The two types of motions to compel discovery

Although the rules of civil procedure don’t differentiate them, there are really two distinct types of motions to compel discovery: one addressing the untimeliness of the response and one addressing the inadequacy of the response.  Each type requires a very different strategy to prosecute.

The easier type is when the other party has simply failed to respond to discovery.  Typically I do not bring such motions until I have provided the other party at least one reminder of the failure to timely respond and granted at least one extension to respond.  However it still sometimes requires the filing and service of a motion to compel discovery to obtain discovery responses.

The other type of motion to compel is when the other party responds but the response is inadequate.  Often the inadequacy is because that response is allegedly evasive or incomplete.  The rules of procedure treat such responses as a non-answer.  As SCRCP 37(c), states, “an evasive or incomplete answer is to be treated as a failure to answer.”  Other times the answering party may raise an objection to the discovery and the party issuing the discovery believes the objection is improper.

When deciding a motion to compel discovery because there has not been any response the hearing judge has some easy questions to decide to resolve the motion: was a timely response to the discovery requests made and; was there some good reason a timely response could not be made.  Such motions can typically be resolved in 15 minutes.

When deciding a motion to compel discovery because the discovery responses are allegedly incomplete or evasive, or when an objection has been raised to the discovery, the hearing judge has to exercise greater judgment and has more discretion.  That judge needs to determine whether each objection is valid and whether each response at issue is incomplete or evasive.  This requires more time and thought.

In my experience a judge can rarely deal with more than ten allegedly inadequate responses in an hour and it helps the judge if the motion lists each allegedly objectionable response and explains why the response is incomplete or evasive, or why the objection is not well-founded.  Shotgunning such motions to compel by setting them for insufficient time, and not explaining within the motion why the response is incomplete or the objection is not well-founded, will frustrate the hearing judge and often lead to the motion being continued.  Even if the hearing judge does not continue such shotgunned motions, the proceeding is likely to be rushed and the decision hasty–which rarely helps the party bringing the motion.

When one files a motion to compel discovery because no responses have been provided and, before the motion is heard, the other party issues incomplete or evasive discovery responses, the temptation will be to use that motion hearing to address the inadequacy of the responses.  Avoid that temptation.  First it will undermine what should be a clear case for attorney’s fee and costs. SCRCP 37(d), states:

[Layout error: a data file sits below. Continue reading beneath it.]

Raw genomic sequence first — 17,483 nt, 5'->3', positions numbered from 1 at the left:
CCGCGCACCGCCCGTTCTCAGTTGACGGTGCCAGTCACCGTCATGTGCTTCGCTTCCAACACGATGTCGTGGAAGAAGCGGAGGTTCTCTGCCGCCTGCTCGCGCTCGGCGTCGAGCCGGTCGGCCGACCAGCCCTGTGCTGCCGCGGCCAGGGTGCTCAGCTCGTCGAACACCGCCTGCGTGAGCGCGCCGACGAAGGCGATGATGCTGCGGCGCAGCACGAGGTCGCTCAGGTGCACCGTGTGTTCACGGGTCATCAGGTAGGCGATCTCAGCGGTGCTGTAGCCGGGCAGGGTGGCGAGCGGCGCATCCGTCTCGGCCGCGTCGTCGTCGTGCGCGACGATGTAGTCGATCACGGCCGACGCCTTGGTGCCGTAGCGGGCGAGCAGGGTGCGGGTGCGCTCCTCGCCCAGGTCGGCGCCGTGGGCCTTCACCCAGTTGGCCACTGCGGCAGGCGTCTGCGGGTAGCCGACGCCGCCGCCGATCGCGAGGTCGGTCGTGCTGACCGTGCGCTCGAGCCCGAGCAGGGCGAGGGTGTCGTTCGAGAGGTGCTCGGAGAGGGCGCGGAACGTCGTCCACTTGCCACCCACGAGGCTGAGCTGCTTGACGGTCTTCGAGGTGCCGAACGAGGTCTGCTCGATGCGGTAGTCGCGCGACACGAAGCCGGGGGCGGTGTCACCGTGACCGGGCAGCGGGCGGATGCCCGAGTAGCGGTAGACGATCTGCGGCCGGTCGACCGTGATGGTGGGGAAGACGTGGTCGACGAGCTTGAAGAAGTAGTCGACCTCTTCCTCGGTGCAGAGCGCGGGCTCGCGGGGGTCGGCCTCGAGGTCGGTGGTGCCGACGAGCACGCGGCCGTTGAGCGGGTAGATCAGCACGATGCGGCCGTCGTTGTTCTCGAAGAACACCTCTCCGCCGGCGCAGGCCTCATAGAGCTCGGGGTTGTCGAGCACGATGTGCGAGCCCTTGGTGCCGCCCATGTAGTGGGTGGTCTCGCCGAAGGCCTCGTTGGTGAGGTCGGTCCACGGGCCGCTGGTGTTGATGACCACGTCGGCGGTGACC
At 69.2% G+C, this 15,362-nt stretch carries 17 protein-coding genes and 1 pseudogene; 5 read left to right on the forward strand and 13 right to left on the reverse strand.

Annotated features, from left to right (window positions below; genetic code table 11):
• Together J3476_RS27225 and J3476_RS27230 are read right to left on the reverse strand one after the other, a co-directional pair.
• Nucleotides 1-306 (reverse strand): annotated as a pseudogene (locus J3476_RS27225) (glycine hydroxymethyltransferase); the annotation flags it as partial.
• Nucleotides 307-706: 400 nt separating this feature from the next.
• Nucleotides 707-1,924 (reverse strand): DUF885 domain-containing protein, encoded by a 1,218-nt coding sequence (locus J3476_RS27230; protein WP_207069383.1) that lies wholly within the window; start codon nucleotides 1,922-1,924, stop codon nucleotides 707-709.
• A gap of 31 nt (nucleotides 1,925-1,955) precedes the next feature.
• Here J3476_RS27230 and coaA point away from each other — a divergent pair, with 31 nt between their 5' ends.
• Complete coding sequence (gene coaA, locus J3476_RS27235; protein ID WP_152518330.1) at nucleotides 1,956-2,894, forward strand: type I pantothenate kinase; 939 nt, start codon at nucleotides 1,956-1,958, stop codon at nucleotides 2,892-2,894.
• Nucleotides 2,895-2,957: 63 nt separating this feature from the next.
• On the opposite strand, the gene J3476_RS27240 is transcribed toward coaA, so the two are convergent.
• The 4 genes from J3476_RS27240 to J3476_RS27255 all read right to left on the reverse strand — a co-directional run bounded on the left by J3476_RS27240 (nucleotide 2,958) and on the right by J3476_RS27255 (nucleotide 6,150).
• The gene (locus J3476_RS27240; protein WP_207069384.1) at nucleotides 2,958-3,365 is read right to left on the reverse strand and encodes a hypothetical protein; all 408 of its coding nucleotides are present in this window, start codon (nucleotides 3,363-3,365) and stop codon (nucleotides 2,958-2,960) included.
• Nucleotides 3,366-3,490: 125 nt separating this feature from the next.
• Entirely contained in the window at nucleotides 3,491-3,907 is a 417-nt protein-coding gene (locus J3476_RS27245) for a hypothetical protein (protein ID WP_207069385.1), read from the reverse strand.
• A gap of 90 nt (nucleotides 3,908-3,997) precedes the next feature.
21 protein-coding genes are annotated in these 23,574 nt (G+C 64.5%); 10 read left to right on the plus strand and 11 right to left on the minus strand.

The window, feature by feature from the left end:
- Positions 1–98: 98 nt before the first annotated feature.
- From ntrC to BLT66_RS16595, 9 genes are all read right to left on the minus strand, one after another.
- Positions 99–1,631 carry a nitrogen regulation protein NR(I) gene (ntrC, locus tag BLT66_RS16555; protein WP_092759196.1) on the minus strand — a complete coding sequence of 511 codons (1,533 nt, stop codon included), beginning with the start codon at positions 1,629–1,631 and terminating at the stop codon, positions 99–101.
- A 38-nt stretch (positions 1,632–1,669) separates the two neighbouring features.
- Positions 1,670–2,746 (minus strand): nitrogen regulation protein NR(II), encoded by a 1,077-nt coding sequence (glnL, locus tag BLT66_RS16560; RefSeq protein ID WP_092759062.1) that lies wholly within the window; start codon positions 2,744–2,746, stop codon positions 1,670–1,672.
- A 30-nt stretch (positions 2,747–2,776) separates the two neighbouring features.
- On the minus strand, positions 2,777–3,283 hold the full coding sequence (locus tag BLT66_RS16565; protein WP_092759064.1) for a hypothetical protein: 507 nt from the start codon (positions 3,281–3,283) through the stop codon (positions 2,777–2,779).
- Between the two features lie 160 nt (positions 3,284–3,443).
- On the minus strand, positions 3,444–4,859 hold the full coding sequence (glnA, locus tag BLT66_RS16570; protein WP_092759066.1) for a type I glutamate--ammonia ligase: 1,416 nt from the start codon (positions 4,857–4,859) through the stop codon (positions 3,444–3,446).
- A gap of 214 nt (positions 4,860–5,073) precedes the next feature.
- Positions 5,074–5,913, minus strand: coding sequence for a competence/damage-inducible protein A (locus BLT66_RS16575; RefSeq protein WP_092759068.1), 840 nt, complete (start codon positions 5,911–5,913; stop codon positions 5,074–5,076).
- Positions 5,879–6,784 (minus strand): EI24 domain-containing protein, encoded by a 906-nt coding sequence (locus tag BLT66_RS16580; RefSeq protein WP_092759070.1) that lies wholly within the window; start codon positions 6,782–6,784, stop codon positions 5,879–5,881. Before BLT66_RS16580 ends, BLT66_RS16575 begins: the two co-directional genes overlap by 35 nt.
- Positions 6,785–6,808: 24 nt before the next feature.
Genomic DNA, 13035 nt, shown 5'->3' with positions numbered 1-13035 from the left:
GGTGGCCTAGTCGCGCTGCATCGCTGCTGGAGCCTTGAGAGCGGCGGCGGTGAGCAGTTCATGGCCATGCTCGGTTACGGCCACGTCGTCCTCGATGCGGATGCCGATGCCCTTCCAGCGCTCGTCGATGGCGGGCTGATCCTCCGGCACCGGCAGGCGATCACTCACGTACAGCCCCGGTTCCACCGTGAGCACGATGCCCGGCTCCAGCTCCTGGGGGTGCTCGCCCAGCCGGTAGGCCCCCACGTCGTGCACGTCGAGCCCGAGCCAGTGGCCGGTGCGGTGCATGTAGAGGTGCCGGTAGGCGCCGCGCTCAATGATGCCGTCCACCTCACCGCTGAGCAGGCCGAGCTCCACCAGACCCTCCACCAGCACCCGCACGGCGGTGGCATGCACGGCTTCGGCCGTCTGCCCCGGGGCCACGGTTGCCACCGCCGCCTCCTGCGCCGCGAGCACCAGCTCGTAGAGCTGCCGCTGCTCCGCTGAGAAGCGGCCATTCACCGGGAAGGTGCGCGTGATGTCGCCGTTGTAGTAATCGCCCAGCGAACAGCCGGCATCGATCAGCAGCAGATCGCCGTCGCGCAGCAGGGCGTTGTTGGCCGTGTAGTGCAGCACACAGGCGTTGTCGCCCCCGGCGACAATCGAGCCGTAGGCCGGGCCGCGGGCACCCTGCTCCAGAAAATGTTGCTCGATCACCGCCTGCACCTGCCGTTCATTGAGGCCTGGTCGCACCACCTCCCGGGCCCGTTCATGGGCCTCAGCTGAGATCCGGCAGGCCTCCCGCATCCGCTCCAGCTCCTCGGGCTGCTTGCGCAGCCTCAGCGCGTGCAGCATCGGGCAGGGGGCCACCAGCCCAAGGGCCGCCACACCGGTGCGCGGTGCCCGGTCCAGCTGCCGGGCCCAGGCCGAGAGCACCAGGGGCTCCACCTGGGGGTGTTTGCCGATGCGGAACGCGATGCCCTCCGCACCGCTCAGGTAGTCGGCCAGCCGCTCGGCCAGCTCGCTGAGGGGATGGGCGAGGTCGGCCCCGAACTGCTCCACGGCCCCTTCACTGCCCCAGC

If the motion [to compel] is granted, the court shall, after opportunity for hearing, require the party or deponent whose conduct necessitated the motion or the party or attorney advising such conduct or both of them to pay to the moving party the reasonable expenses incurred in obtaining the order, including attorney’s fees, unless the court finds that the opposition to the motion was substantially justified or that other circumstances make an award of expenses unjust.

Emphasis added

However a latter portion of that same subsection reads:

If the motion is granted in part and denied in part, the court may apportion the reasonable expenses incurred in relation to the motion among the parties and persons in a just manner.

While a failure to answer discovery is a clear-cut issue, whether responses are adequate is less clear.  One rarely wins on every issue in such motions to compel.  Thus, while one should routinely seek and be awarded fees when the opposing party fails to answer discovery in a timely manner, obtaining all of one’s fees when the motion involves the inadequacy of the responses is less likely.  When the motion to compel was initially filed due to no responses, dealing with the adequacy of the responses during the motion hearing shotguns one’s motion and reduces the likelihood of being awarded all of one’s fees.

Experience has taught that a better strategy is to simply seek one’s fees for having to bring the initial motion and obtain an order requiring the other party to provide “non-evasive and complete discovery responses.”  Then, one can bring a subsequent motion to compel, or even a rule to show cause, to address inadequacy of the post-motion-to-compel filing discovery responses.

In drafting and setting motions to compel one should consider whether the complaint is the timeliness of the response or the adequacy of the response and should avoid turning a motion brought over untimeliness into a motion over inadequacy.

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